Originally published in August 2017
John Arthurs knows a thing or two about old car radios.
In fact, he might know more about them than anyone else in the Yakima Valley.
The 86-year-old Zillah resident has been tinkering with radios of all shapes and sizes since he was a kid growing up in Seattle.
Now he’s got a garage full of them, mostly of the automobile variety.
“It’s just a hobby, but it keeps me pretty busy,” said Arthurs, who moved to Zillah with his wife, Genie, from Seattle’s Ballard neighborhood in 1999. “Some people like to golf. Some people like to fish. I do this.”
The 1951 graduate of Queen Anne High School ran a similar operation out of his west-side home called John’s Old Car Radio and TV Repair. He used to work on black-and-white TVs, but these days he doesn’t fuss with them much.
But he never minds picking up a new radio (or 10) at a garage sale or swap meet — especially a car radio.
“You can never have too many radios,” he said. “I collect them, but it’s also a business. More than anything else, I repair ‘em and sell ‘em.”
Arthurs loves working on radios in his spare time, though nowadays he doesn’t dedicate as many days to it as he used to.
“Just when I have time,” he said.
He can’t get to all the trade shows and flea markets that once were the backbone of his business. But after living in Zillah for 18 years, he knows enough people in the area that he still gets plenty of calls.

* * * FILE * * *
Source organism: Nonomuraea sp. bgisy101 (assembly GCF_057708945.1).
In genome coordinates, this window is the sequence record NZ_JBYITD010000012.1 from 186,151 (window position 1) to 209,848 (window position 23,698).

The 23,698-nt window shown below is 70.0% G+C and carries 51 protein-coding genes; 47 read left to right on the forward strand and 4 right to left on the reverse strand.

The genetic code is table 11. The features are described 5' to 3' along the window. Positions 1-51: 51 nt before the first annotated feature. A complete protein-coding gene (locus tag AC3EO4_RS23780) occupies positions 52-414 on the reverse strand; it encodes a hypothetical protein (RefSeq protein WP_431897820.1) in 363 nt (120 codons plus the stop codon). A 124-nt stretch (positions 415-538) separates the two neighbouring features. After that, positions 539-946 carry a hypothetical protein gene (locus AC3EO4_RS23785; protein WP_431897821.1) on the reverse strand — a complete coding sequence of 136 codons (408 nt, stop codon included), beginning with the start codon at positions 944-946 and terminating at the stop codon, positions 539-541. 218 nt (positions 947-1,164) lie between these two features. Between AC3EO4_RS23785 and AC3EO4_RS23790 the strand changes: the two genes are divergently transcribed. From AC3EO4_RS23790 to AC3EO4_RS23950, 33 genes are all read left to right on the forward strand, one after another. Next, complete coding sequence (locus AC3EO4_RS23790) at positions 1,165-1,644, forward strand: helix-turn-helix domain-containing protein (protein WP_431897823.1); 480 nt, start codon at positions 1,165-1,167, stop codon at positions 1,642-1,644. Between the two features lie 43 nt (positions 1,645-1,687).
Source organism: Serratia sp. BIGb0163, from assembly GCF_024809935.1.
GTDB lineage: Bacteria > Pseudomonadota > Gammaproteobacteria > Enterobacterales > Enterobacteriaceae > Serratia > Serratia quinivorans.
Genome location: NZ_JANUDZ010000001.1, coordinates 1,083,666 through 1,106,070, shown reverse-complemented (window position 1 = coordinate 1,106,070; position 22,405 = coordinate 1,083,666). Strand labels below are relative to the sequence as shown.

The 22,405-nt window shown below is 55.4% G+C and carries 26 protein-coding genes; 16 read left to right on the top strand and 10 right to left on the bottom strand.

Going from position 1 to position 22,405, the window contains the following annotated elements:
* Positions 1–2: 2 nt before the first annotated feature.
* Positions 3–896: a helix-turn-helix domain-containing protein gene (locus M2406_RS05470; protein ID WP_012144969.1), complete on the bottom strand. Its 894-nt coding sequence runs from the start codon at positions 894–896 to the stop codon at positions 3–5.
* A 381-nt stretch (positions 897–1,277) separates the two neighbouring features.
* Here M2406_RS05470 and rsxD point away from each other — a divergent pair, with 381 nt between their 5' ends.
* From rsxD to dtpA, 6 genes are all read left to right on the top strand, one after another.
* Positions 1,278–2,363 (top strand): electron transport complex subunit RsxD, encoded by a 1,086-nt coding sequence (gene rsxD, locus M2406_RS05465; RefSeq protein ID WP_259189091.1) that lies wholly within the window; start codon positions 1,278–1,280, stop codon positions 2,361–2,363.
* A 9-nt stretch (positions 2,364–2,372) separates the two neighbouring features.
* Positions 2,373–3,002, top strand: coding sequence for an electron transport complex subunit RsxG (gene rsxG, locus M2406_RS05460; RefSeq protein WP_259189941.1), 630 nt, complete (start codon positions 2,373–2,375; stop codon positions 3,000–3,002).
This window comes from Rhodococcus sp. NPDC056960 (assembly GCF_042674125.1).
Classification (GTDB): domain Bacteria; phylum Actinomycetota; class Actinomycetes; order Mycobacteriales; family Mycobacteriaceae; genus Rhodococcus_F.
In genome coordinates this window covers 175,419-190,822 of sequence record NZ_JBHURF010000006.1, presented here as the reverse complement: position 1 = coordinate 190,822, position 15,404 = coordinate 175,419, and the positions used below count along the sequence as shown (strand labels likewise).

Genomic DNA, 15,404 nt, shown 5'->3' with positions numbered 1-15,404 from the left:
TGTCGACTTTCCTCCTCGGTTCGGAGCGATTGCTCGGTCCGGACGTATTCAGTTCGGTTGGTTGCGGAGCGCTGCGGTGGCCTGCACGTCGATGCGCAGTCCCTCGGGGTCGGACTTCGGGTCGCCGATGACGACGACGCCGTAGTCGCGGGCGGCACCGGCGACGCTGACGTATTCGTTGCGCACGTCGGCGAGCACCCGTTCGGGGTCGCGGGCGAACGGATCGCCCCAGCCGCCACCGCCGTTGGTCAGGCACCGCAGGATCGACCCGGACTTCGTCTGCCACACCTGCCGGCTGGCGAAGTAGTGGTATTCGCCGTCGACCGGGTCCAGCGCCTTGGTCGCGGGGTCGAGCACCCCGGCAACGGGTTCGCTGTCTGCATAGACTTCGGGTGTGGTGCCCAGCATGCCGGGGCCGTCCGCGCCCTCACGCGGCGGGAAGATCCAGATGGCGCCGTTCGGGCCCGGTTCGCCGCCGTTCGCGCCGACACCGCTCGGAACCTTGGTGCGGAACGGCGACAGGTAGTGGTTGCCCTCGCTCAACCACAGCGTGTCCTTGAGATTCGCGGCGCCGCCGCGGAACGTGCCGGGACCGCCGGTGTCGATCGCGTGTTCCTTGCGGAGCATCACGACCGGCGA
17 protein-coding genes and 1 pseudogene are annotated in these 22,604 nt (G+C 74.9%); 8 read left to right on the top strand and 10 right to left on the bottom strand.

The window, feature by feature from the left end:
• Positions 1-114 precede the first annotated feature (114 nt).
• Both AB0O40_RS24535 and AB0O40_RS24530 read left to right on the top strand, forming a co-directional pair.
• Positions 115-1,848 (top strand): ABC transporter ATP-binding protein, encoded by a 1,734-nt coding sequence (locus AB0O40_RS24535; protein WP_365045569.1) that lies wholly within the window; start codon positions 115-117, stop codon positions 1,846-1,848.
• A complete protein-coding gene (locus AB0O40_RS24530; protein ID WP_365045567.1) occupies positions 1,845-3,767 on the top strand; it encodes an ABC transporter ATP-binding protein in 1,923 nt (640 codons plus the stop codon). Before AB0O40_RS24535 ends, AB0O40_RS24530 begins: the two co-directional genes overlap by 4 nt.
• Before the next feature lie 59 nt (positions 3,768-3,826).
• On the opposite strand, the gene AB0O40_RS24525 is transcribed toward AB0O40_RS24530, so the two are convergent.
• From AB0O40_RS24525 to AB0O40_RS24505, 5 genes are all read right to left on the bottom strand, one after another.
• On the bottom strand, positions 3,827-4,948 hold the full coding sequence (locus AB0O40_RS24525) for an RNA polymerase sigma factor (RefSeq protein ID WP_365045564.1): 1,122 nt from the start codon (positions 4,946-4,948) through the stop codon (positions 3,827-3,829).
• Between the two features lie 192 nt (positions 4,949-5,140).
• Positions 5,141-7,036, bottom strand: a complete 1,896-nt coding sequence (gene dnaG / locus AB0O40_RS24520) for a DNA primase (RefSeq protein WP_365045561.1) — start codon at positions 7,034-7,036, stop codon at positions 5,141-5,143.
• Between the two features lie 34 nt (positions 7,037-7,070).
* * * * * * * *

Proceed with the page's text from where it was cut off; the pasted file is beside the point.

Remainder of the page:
“I enjoy meeting people with the same interests, so that’s why I like going to the car shows and swap meets around the state,” Arthurs said. “But there are a lot of people around here who need my help, which kind of keeps the business going.”
Fixing radios and TVs isn’t the only trade Arthurs has mastered.
He explored a number of other careers, working as a piano and organ deliveryman for 25 years and for a rug cleaning company. He also worked for 14 years at the MacDougall and Southwick department store in Seattle.
He enjoyed each of his jobs, but for Arthurs, it always comes back to the radios.
“You’ve got to enjoy what you do,” he said. “And fixing radios is just part of who I am.”
Another incentive for Arthurs to keep John’s Old Car Radio Repair going is that not many people know how to fix the old radios anymore.
He figures that if he weren’t around, most of these old radios would stay broken.
“It has become my thing, and I don’t mind that there are fewer of us out there,” he said. “There aren’t many places you can take old radios to be fixed anymore, but I’m one of them. People know where to find me.”
When Arthurs isn’t fixing radios, he’s probably out looking to add to his collection.
Aside from boxes of old car radios and a varied collection of standard radios, Arthurs’ workshop on Pollock Avenue also features a steady supply of musical memorabilia.
He’s got everything from vinyl to audio cassettes to .45 records — even some 8-track players. Poke around and you’ll find an old ham radio used back in the early 20th century.
From the looks of his garage, it’s apparent that Arthurs is still completely tuned in to his lifelong hobby, even as he gets older.
“I like having this collection; it reminds me of a lot of good years,” he said. “I love what I do.”